Cochran passed away in 2018 at the age of 90. A KUHF colleague back in the day, Dave Barrett, included a pre-recorded message at the time for Cochran’s family that perfectly reflects the feelings of those who knew the man: "He let you live your passion. Mr. C, as I came to know him, was a gentle person and a gentleman. If I didn't have that opportunity, then I wouldn't be here." Barrett has been a CBS News Radio correspondent in the decades following his UH stint.
A Gift From Journey (pre-Steve Perry)
We had a visit to the station, one day in the spring of 1975, from a Columbia Records sales rep (Houston’s CBS Records regional office was just off the Katy Freeway in NW Houston). In tow was a nascent, 4-piece Journey, many months away from slotting in a young Steve Perry into an eventual front-man role.
The band had just released their self-titled debut LP, and, with two instrumentals on the album, their sound was more jazz-rock fusion, with keyboardist, Gregg Rolie, handling the few lead vocal chores, just as he had with the other band he co-founded, Santana. Joining Rolie, that day at KUHF, was fellow Santana alumnus, guitarist Neil Schon, plus bassist Ross Valory, and drummer Aynsley Dunbar.
Their purpose at the station was to bestow upon me (well, anyone at the station, really, but inasmuch as I was the Music Director, ‘twas I who was included in the photo shoot with the band!) a framed deed to a star in the heavens. I had a copy of the photo, but it’s lost to the decades and many moves. Whether KUHF still has the deed hanging in their new, digital studios is another mystery.
The album cover art for “Journey” had the band floating in a space-decorated soundstage bedecked in what looked like Texaco onesies, a song on the record was called, “Kohoutek” (after the comet), so the theme was “space,” hence the star deed. The only single released from that album was the non-descript rocker, “To Play Some Music,” apparently the answer to an unspoken question, “Why is there Journey?”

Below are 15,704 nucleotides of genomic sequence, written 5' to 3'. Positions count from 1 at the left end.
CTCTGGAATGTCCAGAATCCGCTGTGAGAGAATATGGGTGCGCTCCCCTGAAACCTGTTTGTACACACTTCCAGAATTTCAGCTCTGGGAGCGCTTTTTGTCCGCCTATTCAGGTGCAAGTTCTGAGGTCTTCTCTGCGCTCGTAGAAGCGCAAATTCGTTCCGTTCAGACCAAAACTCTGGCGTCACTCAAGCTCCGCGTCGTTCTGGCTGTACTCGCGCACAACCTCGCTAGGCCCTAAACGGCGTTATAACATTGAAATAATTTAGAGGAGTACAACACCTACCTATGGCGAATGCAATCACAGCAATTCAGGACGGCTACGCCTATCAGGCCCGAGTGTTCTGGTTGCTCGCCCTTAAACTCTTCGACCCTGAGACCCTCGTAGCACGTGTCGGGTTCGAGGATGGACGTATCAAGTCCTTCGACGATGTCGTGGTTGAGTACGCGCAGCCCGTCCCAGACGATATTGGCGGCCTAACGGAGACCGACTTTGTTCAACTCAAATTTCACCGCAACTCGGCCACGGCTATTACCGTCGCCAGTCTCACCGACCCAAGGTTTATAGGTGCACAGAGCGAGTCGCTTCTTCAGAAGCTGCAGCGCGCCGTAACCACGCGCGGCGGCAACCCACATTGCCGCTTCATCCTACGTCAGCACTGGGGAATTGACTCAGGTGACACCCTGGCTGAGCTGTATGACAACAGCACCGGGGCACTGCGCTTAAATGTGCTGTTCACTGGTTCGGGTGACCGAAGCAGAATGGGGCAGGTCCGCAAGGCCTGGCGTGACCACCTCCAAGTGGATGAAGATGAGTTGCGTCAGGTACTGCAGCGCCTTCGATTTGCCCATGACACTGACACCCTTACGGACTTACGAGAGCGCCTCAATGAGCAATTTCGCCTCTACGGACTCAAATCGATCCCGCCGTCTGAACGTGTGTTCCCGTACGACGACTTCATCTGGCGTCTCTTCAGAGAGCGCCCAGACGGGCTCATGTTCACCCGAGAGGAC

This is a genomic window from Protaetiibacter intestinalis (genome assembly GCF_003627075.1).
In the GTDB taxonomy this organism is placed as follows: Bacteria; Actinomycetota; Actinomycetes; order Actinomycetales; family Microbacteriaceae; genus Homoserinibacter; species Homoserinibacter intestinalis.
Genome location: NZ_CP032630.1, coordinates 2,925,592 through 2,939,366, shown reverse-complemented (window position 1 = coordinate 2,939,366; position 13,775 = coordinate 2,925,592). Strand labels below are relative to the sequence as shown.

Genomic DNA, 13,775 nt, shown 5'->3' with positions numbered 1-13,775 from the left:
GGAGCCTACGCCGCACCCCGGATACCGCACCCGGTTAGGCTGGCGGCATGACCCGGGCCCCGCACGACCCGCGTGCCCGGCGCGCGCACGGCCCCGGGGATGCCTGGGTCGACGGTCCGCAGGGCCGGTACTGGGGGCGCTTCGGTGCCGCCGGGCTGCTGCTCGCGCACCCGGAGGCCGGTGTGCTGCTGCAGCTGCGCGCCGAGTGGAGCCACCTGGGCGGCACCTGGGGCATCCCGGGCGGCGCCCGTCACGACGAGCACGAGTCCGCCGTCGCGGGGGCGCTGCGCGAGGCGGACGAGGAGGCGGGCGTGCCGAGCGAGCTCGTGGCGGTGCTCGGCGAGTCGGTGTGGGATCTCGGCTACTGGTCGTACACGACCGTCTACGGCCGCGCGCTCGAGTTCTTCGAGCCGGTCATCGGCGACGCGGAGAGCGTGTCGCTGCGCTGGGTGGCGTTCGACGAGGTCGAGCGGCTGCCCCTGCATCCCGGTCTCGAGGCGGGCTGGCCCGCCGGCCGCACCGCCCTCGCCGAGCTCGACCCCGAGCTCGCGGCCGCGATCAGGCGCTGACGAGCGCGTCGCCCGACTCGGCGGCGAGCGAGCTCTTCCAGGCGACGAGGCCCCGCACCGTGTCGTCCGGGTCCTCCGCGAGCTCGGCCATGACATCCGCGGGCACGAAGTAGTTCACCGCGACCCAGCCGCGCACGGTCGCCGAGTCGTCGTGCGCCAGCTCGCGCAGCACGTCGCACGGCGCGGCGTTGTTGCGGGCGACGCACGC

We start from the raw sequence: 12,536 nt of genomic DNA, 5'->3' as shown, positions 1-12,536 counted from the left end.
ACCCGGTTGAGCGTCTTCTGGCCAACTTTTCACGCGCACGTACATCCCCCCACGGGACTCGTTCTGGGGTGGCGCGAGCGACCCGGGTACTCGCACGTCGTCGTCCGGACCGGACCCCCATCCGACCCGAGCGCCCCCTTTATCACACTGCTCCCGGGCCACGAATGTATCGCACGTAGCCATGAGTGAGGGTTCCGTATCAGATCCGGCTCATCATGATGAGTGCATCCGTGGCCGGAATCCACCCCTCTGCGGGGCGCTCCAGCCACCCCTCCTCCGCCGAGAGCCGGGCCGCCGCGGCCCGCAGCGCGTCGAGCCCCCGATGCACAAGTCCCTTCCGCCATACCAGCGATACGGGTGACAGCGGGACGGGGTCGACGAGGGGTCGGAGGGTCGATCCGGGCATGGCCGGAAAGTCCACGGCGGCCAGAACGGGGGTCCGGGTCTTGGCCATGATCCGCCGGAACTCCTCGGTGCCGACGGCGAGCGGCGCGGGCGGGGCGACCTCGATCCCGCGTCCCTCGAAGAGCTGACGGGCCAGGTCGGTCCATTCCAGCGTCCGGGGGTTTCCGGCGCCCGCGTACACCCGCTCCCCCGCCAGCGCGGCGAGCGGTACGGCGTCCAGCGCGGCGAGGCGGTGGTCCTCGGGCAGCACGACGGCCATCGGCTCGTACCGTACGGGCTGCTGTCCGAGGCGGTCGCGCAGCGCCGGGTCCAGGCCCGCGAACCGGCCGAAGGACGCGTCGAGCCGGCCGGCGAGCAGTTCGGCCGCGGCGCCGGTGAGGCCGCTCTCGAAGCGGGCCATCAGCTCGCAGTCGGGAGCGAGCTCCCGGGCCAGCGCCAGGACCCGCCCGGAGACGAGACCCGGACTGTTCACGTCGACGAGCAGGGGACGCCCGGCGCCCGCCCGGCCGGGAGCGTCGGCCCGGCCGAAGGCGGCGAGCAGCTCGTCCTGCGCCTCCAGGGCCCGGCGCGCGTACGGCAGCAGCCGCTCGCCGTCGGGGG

Don’t laugh. Months later, at another radio station (but the same CBS rep), I witnessed the unceremonious gifting of actual coconuts to staffers that accompanied the delivery of Dave Mason’s “Split Coconut” LP. Promotional subtlety was clearly not a Columbia hallmark. Mercifully, Crazy Elephant wasn’t a CBS act.
A Case in Point
Concurrent with my year-plus turn as Music Director at KUHF was the several months my brother, Clint, served as host of a pre-taped (periodic, if not weekly) interview show, “A Case in Point,” for the station. Dad, having spent years providing voice-overs for local TV and radio commercials for years, as well as being “The Voice of NASA” in the ‘60s (for the Space Center’s guided tour tapes), donated Clint’s intro voice-over.
I produced the shows, and chose occasional music intros. As celebrities passed through Houston for concerts or promotional endeavors, we’d contact them, and have them come to the station for them to tape their respective interviews with Clint.
We managed to score such internationally-known celebs as George Foreman, Ed McMahon (by phone), comedian Robert Klein, big band singer, Helen O’Connell, and 1960s Noxzema pitch-gal (and Miss Sweden, 1961) Gunilla Knutson, among many others, including Houston media types. A vintage Knutson/Noxzema spot:
The Post-Partridge David Cassidy
During this time, too (the summer of 1975), the late David Cassidy had his fifth solo LP released. Unlike his Partridge Family-era solo LPs, “The Higher They Climb, The Harder They Fall” was on RCA Records, and he co-produced it with the Beach Boys’ Bruce Johnston.
I was invited by the local RCA rep to join half-a-dozen other media types in attending a press junket with David one afternoon in his penthouse of a downtown Houston hotel. David liked calling such usually tiresome, but promotionally-necessary functions a “shrimp shuffle,” and true to form, crustaceans and other finger fineries were served in the nearly two-hour powwow. I took a reel-to-reel tape recorder, and recorded the entire proceedings.
A friend of Dave’s, a fellow RCA recording artist, called him during our interview, plus Dave asked the assembled gaggle of reporters and myself a question that, to his astonishment, I was the only one who knew the answer!
Read about that interview with David, and discover the name of the fellow RCA recording artist Cassidy wanted to know, and how it led to an exclusive interview with that singer/songwriter, Stephen Michael Schwartz, here: